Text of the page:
Primary Care is the Foundation of the Health Care System

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Updated: February 15, 2017

Because quality primary care is transformational and a cornerstone of healthy, thriving communities, the Primary Care Development Corporation urges policy makers to embrace these core primary care principles in order to assure comprehensive and affordable coverage, access, capacity, and quality.

Coverage should be universal and affordable, and support early and consistent access to primary care.

To achieve healthy communities, reduce costs, and create equity, the primary care system requires universal and affordable health insurance coverage. Uninsured persons – particularly those with the lowest incomes – are less likely to seek care, and when they do, they are often sicker and require more costly acute or urgent health care. As health insurance coverage increased following the passage of the Affordable Care Act (ACA), more people reported having a regular place to go for medical care.

  • Coverage should be designed to promote access to, and utilization of, primary care.
  • Preventive services, most of which are delivered by primary care providers, should be covered without any out-of-pocket costs to ensure that access is unimpeded.
  • Medicaid and Medicare should be maintained and strengthened without a decrease in federal funding commitments or cost shifting to the states or consumers.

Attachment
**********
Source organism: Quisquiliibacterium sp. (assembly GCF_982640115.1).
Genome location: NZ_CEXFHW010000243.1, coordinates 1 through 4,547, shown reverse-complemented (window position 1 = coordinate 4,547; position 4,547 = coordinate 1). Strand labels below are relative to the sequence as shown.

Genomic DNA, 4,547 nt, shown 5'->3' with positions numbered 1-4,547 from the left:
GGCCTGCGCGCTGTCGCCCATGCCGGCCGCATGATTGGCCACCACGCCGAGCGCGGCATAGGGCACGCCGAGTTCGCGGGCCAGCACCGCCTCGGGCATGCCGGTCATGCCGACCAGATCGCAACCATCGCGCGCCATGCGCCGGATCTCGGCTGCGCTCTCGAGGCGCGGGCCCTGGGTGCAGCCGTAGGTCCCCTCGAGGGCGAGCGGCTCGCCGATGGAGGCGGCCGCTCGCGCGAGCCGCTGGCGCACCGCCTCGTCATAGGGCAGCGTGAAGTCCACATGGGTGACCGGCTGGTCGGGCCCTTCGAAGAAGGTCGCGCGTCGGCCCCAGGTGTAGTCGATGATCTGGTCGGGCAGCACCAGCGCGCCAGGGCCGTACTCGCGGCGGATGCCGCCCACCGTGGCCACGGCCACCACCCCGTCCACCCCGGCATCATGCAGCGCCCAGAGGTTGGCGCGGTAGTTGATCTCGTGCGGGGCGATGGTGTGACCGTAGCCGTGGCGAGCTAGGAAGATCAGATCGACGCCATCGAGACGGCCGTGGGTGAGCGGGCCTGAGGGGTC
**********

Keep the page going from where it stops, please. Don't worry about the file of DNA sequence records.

Primary care services should be comprehensive.

Primary care, including screening, diagnosis, and treatment, as well as referral and coordination with other parts of the health care system, is essential to promote health and prevent disease throughout the life cycle.

  • All primary care services should be covered, including women’s reproductive health care, behavioral health, oral health care, and preventive services.
  • The primary care safety net, including federally qualified health centers and women’s reproductive health centers, should be present and supported in all communities, including urban and rural areas.

Sufficient reimbursement for the full range of primary care services is critical.

Today, only about 5 to 7 cents of every health care dollar goes to primary care. Given the centrality of primary care to strengthening and transforming America’s health care system, the ACA and other reform efforts have provided incentives to improve primary care delivery. This includes: patient-centered medical homes; care management, especially for people with complex, multiple chronic medical and behavioral health conditions; community behavioral health integration with primary care; women’s reproductive health; and preventive services such as screenings and immunizations. This investment strategy should continue and be accelerated.

  • Payment and delivery system reform efforts that improve primary care access, capacity, and quality should be a priority.
  • Primary care must be valued sufficiently to attract primary care practitioners into the workforce and to pay for all primary care services.


PCDC will be closely monitoring any move to repeal or replace the Affordable Care Act.
Please join us to promote and protect primary care.